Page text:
So, do I think 500,000 vehicles is an unreasonable aspiration? Not at all. A proven value proposition, a basically untouched addressable market, and soaring sales at a much higher price point than the planned price for Tesla's third-gen vehicle give me plenty of confidence that future demand will be adequate enough to make use of the Gigafactory's production capacity. Five-hundred-thousand vehicles per year by 2020 is a realistic projection.

To top it all off, Tesla's Alexis Georgeson just confirmedwith The Motley Fool that the company has "no plans to initiate any paid advertising." Demand, apparently, still isn't an issue for Tesla -- even in the foreseeable future.

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Read/Post Comments (4) | Recommend This Article (4)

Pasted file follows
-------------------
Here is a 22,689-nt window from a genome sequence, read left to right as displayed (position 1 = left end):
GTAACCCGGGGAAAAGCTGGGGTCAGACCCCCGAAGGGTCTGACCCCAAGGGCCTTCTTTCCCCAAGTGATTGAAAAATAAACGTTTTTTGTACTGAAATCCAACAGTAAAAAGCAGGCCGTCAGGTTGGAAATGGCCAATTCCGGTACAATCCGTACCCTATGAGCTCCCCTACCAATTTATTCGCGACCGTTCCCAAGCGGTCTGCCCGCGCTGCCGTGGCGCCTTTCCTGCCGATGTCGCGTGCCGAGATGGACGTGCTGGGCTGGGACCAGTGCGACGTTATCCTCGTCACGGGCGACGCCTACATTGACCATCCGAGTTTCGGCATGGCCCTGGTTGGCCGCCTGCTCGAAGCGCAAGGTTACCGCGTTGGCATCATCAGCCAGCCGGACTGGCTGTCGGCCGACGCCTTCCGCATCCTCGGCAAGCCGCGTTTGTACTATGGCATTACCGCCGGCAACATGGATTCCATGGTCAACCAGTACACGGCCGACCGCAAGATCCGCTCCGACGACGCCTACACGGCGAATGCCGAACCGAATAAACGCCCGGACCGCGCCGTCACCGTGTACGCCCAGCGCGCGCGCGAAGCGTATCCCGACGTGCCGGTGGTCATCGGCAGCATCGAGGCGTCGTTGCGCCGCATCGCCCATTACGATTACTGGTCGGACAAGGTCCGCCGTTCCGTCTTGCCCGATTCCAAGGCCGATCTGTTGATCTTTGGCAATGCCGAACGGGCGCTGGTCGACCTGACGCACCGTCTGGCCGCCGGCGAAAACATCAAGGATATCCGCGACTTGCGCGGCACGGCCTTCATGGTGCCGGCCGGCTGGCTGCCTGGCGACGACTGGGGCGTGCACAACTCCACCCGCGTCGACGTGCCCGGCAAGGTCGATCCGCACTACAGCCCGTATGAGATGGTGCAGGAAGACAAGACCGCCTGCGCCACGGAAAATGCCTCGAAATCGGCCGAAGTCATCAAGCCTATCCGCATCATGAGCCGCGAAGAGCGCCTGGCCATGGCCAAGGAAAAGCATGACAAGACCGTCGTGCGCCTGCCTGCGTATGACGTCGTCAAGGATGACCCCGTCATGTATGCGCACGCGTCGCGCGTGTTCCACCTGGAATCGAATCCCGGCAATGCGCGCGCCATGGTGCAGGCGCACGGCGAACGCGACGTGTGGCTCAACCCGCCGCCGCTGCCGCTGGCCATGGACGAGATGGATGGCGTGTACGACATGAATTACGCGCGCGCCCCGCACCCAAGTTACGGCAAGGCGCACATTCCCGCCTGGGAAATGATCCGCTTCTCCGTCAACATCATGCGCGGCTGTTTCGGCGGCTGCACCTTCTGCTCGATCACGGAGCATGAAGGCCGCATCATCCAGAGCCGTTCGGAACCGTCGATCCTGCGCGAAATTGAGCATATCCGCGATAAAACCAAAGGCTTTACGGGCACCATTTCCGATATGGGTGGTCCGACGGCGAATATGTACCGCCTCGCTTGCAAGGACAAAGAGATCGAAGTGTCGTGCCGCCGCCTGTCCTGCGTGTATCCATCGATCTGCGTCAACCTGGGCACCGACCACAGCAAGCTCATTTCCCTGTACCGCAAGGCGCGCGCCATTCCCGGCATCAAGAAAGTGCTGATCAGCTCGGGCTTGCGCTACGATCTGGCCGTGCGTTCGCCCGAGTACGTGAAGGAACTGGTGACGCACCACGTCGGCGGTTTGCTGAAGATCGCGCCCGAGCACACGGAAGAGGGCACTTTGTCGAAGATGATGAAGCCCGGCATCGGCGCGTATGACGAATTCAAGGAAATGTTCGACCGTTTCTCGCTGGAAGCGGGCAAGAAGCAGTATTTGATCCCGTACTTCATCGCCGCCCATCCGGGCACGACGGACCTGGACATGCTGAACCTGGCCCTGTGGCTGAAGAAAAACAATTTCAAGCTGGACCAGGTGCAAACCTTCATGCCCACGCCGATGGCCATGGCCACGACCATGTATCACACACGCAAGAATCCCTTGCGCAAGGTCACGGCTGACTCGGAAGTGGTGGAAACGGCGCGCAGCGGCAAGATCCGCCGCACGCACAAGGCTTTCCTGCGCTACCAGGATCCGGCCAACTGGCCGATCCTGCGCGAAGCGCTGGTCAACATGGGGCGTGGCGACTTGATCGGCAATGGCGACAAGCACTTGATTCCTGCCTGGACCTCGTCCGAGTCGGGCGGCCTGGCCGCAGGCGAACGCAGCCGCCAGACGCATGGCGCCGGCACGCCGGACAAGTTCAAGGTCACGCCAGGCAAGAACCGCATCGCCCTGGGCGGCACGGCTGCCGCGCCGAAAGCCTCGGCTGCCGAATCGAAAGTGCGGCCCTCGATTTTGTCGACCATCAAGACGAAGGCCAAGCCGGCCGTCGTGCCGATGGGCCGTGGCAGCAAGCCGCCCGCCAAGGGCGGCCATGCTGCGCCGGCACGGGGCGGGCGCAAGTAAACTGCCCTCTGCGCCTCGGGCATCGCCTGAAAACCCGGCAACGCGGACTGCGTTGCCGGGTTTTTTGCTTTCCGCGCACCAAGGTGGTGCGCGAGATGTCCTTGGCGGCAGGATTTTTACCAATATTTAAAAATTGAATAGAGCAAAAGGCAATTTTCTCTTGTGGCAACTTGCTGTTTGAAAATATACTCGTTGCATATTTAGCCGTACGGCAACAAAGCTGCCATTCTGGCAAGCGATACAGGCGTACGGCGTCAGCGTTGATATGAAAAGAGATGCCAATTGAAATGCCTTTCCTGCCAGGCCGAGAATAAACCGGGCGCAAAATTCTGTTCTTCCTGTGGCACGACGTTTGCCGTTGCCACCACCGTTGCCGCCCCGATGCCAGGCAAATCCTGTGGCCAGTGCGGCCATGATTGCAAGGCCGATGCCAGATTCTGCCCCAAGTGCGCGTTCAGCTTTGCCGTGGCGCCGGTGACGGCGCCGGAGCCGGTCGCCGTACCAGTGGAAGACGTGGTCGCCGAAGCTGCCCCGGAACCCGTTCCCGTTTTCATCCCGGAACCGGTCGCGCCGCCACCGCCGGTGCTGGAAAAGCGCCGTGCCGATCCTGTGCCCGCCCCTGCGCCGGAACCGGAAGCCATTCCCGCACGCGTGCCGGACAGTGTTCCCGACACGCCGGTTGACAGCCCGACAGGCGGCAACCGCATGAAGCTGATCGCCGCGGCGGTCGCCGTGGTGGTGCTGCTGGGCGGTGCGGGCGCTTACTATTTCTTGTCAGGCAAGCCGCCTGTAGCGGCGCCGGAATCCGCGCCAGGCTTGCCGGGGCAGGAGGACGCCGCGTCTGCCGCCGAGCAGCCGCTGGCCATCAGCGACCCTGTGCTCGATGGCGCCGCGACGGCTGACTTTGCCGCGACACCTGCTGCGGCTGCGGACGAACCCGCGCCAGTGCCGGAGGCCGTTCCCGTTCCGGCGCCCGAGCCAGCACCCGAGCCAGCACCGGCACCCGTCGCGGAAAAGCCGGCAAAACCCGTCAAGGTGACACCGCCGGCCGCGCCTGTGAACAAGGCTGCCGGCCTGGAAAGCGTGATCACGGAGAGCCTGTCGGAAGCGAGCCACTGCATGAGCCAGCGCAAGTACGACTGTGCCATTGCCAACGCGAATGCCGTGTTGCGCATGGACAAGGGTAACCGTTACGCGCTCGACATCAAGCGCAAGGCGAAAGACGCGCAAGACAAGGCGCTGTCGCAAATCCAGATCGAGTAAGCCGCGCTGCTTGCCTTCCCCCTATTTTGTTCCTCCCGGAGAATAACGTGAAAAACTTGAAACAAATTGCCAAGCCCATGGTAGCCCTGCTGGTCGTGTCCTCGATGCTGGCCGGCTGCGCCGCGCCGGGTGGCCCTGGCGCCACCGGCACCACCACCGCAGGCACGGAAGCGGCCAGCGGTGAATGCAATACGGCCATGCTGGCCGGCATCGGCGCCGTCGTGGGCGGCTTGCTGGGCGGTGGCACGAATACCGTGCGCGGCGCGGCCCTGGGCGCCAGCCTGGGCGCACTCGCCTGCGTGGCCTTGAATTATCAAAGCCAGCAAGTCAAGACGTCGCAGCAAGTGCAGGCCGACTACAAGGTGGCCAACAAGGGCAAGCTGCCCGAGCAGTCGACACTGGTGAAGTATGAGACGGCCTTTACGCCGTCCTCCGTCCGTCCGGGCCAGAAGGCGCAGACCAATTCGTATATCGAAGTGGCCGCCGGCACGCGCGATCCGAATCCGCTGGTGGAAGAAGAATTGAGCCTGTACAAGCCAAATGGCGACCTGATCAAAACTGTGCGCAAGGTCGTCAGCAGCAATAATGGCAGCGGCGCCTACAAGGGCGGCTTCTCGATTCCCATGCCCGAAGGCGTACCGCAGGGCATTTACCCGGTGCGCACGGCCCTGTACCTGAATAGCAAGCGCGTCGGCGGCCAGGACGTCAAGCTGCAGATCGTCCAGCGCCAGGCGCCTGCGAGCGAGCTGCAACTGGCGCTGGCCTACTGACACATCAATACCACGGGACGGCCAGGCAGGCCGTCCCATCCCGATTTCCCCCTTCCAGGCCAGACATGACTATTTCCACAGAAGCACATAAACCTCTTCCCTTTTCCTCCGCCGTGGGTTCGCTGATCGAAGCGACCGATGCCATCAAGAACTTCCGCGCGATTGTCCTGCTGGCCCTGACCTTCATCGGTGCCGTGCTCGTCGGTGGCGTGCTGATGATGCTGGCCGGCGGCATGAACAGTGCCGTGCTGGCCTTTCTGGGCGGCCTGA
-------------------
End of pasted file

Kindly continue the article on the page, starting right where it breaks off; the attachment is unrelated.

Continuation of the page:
Comments from our Foolish Readers

Help us keep this a respectfully Foolish area! This is a place for our readers to discuss, debate, and learn more about the Foolish investing topic you read about above. Help us keep it clean and safe. If you believe a comment is abusive or otherwise violates our Fool's Rules, please report it via the Report this Comment Report this Comment icon found on every comment.

  • Report this Comment On March 10, 2014, at 12:13 AM, DrDauger wrote:

    After driving my Model S 15k+ miles for just over a year, it clearly surpasses all other cars. Occasionally I drive my previous car, a BMW M3, and rental cars and ICE cars now feel lurchy and downright clunky in comparison.

    Rome wasn't built in a day, nor was the gas car industry (a century?), and nor will the electric car industry. Tesla's design is the future, and it is good.

  • Report this Comment On March 10, 2014, at 1:50 PM, gjsuhr wrote:

    There is a blog that tracks Electric vehicle sales. http://ev-sales.blogspot.com/